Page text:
Updates Performing Artist Tax Deduction for 21st Century
Arts and Culture Generate over $340 Million in Economic Activity in Southwest Florida

WASHINGTON – Congressmen Vern Buchanan and Judy Chu (D-Calif.) today introduced the Performing Arts Tax Parity Act, legislation to update the existing Qualified Performing Artist (QPA) tax deduction to help struggling actors and performers.

“The overwhelming majority of performing artists are lower-income and middle-class Americans struggling to make ends meet,” Buchanan said. “Congresswoman Chu and I are fighting to update this nearly 40-year-old law to deliver needed tax relief for performing artists in Southwest Florida and across the country.”

Since being signed into law in 1986 by President Reagan, the tax code has allowed working artists the ability to take an above-the-line tax deduction for much-needed work-related expenses. However, this provision, which enjoys broad bipartisan support has not been updated since its inception nearly four decades ago. Today, it is only available to those making less than $16,000 a year. To better reflect today’s cost of living, Buchanan’s bill would update and increase the income ceiling to reflect today’s cost of living more appropriately: $100,000 for individuals and $200,000 for married joint filers. The Performing Artists Tax Parity Act includes an automatic Consumer Price Index For All Urban Consumers (CPI-U) increase to ensure that the deduction remains relevant as the cost of living increases in the future.

Congresswoman Chu said, “In an already demanding industry, paying for professional essentials like transportation, a talent agent, or equipment should not prevent entertainers from meeting their basic needs. I am proud to once again join in a bipartisan effort with Congressman Buchanan to ensure that entertainment professionals get the tax relief they deserve through PATPA and can continue inspiring Americans across the country.”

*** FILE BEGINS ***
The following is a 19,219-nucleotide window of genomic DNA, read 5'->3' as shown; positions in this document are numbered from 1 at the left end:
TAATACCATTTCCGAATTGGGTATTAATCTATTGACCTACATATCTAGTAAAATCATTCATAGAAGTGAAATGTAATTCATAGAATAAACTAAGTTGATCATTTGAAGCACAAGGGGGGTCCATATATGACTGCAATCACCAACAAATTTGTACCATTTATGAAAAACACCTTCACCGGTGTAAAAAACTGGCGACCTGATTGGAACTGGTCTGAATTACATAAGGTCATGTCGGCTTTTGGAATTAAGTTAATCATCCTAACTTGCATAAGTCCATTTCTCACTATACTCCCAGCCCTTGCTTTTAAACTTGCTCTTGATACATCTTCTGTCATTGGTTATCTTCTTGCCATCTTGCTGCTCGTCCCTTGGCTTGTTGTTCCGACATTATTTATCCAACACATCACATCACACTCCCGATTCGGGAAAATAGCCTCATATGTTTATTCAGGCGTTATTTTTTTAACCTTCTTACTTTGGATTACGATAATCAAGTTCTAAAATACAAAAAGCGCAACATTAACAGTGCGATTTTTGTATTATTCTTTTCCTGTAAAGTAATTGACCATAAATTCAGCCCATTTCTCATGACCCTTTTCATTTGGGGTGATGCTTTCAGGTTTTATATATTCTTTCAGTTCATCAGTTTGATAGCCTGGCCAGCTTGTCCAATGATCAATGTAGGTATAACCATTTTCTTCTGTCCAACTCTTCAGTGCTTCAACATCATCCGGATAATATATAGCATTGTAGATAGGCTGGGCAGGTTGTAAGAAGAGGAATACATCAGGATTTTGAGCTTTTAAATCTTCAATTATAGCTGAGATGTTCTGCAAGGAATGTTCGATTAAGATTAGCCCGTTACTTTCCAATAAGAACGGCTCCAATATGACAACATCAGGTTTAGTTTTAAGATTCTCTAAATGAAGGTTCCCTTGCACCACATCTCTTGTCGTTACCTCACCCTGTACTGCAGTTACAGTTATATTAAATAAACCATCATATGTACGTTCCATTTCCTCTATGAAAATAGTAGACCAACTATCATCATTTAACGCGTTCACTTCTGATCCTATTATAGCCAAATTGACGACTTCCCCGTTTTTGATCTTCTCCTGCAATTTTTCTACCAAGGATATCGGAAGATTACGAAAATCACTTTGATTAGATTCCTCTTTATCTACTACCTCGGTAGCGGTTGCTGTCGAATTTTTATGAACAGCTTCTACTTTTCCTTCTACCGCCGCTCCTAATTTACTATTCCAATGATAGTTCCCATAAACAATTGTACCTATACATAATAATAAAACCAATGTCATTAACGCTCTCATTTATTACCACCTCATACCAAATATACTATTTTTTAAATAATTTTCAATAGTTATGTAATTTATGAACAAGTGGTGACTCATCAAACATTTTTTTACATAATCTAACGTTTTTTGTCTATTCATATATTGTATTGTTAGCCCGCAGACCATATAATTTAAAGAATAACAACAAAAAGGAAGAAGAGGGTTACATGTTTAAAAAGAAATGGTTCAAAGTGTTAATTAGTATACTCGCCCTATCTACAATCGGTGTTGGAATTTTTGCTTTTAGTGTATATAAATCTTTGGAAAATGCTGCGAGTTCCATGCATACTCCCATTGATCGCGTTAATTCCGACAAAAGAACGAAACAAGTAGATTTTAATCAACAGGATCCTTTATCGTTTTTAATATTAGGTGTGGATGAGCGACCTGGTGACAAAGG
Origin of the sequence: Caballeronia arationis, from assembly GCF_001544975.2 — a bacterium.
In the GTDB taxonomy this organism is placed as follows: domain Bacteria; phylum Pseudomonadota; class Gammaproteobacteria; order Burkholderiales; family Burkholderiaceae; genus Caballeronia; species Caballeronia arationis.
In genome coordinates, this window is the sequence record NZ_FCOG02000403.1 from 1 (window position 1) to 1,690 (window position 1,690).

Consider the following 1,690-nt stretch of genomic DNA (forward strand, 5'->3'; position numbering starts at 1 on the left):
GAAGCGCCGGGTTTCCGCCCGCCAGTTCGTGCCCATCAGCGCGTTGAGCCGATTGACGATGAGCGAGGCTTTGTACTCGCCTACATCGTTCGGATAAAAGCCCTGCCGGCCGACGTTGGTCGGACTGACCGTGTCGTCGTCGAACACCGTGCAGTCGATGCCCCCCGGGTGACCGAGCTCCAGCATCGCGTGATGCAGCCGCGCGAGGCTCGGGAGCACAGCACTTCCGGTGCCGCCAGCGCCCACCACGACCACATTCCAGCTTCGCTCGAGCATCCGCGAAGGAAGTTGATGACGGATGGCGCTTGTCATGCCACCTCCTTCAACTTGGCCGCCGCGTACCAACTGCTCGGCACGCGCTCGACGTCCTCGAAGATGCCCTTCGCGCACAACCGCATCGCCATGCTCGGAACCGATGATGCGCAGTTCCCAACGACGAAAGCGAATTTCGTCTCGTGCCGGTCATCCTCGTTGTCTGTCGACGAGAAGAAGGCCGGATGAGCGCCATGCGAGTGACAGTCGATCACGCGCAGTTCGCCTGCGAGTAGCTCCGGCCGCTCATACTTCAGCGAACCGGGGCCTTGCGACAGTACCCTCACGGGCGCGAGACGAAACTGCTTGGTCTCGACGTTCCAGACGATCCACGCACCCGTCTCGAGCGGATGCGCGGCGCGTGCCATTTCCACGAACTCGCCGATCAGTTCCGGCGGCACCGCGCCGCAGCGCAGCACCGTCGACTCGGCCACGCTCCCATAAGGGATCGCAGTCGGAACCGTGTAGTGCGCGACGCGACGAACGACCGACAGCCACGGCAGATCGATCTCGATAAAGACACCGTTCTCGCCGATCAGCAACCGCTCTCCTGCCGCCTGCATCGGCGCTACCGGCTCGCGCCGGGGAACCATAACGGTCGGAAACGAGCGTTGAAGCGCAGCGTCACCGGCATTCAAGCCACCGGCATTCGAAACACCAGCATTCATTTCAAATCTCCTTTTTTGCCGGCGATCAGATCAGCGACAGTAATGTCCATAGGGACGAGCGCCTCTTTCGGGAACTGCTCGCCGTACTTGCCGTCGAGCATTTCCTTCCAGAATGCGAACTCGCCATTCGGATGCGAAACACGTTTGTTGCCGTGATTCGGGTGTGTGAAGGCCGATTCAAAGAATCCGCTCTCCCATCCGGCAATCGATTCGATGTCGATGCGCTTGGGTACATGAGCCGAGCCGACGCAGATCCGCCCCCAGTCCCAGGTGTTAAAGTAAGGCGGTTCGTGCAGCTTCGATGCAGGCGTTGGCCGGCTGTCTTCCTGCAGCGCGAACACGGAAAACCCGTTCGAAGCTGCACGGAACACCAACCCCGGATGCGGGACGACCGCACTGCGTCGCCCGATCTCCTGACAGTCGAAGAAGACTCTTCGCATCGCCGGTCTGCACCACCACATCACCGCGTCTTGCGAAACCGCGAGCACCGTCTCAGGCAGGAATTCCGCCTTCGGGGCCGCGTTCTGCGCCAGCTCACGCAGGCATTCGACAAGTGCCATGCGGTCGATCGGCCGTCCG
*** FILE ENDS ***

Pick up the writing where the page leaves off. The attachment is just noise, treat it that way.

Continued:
Working performers in the entertainment and arts sectors are employees, not contractors, who accrue significant but necessary expenses to sustain employment. Such expenses include ongoing training, travel for auditions, promotional material and talent agent commissions.

Fran Drescher, president of SAG-AFTRA, said, “I thank Representatives Buchanan and Chu for the Performing Artist Tax Parity Act. This bi-partisan bill allows journeymen actors their legitimate business expenses and ensures their artistic contributions continue to enrich all of our lives each and every day.”

Kate Shindle, president of Actors’ Equity Association, said, “Thousands of Equity members just filed their taxes, and again owed hundreds - sometimes thousands - of dollars more than before. The overwhelming majority of arts professionals are middle-class workers who just can't afford that. Fortunately, the tax code already recognizes the up-front business expenses of working in our industry; the problem is simply that the relevant income thresholds haven't been revised since the Reagan Administration. We are grateful for the leadership of Reps. Buchanan and Chu, and thank them for reintroducing this critical bipartisan legislation while we're all still working toward a full recovery of the live performing arts."

The latest Arts and Economic Prosperity Report from Americans for the Arts estimated that nonprofit arts and culture generates $342.4 million each year in economic activity for the Greater Sarasota/Bradenton area. This supports 8,705 full-time jobs, generates $244.6 million in household income and delivers $38.2 million in revenue to state and local governments.

Under current law, a Qualified Performing Artist is defined as having 1) performed services in the performing arts for, at minimum, two different employers during a taxable year, 2) an amount of allowable deductions exceeding 10 percent of their gross income related to those services, and 3) an adjusted gross income of no more than $16,000. 

“I know firsthand that our performing arts institutions and local talented performers are a tremendous asset in our community,” Buchanan continued. “This bipartisan legislation would help those creative workers unable to deduct expenses that relate directly to their employment and livelihoods.”

Buchanan is the vice chairman and most senior Republican on the powerful U.S. House Ways and Means Committee, which has jurisdiction over tax policy.